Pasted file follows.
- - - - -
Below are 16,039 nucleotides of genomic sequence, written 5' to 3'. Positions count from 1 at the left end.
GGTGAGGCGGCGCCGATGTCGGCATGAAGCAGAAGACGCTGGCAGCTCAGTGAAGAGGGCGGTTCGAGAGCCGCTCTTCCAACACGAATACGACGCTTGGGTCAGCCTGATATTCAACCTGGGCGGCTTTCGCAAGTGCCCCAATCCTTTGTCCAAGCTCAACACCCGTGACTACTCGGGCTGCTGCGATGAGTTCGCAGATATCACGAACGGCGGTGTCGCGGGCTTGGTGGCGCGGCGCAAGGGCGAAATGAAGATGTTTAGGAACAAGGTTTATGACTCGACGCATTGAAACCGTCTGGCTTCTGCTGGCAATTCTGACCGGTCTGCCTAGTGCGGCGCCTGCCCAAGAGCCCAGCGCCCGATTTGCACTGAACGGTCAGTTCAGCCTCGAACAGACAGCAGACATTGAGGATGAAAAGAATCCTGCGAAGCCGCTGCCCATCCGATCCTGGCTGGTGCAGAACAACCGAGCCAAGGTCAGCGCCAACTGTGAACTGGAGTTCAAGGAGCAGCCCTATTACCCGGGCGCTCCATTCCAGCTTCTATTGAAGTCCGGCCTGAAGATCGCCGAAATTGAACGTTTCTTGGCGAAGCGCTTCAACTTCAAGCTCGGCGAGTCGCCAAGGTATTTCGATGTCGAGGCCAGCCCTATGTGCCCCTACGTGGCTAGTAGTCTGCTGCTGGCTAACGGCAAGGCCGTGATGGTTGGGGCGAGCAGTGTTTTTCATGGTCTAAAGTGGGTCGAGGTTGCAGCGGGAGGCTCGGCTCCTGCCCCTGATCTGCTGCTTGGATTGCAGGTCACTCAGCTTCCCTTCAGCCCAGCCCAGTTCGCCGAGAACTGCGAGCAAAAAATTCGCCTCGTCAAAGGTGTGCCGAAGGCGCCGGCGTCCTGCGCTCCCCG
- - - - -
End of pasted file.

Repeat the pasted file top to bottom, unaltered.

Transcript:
Below are 16,039 nucleotides of genomic sequence, written 5' to 3'. Positions count from 1 at the left end.
GGTGAGGCGGCGCCGATGTCGGCATGAAGCAGAAGACGCTGGCAGCTCAGTGAAGAGGGCGGTTCGAGAGCCGCTCTTCCAACACGAATACGACGCTTGGGTCAGCCTGATATTCAACCTGGGCGGCTTTCGCAAGTGCCCCAATCCTTTGTCCAAGCTCAACACCCGTGACTACTCGGGCTGCTGCGATGAGTTCGCAGATATCACGAACGGCGGTGTCGCGGGCTTGGTGGCGCGGCGCAAGGGCGAAATGAAGATGTTTAGGAACAAGGTTTATGACTCGACGCATTGAAACCGTCTGGCTTCTGCTGGCAATTCTGACCGGTCTGCCTAGTGCGGCGCCTGCCCAAGAGCCCAGCGCCCGATTTGCACTGAACGGTCAGTTCAGCCTCGAACAGACAGCAGACATTGAGGATGAAAAGAATCCTGCGAAGCCGCTGCCCATCCGATCCTGGCTGGTGCAGAACAACCGAGCCAAGGTCAGCGCCAACTGTGAACTGGAGTTCAAGGAGCAGCCCTATTACCCGGGCGCTCCATTCCAGCTTCTATTGAAGTCCGGCCTGAAGATCGCCGAAATTGAACGTTTCTTGGCGAAGCGCTTCAACTTCAAGCTCGGCGAGTCGCCAAGGTATTTCGATGTCGAGGCCAGCCCTATGTGCCCCTACGTGGCTAGTAGTCTGCTGCTGGCTAACGGCAAGGCCGTGATGGTTGGGGCGAGCAGTGTTTTTCATGGTCTAAAGTGGGTCGAGGTTGCAGCGGGAGGCTCGGCTCCTGCCCCTGATCTGCTGCTTGGATTGCAGGTCACTCAGCTTCCCTTCAGCCCAGCCCAGTTCGCCGAGAACTGCGAGCAAAAAATTCGCCTCGTCAAAGGTGTGCCGAAGGCGCCGGCGTCCTGCGCTCCCCG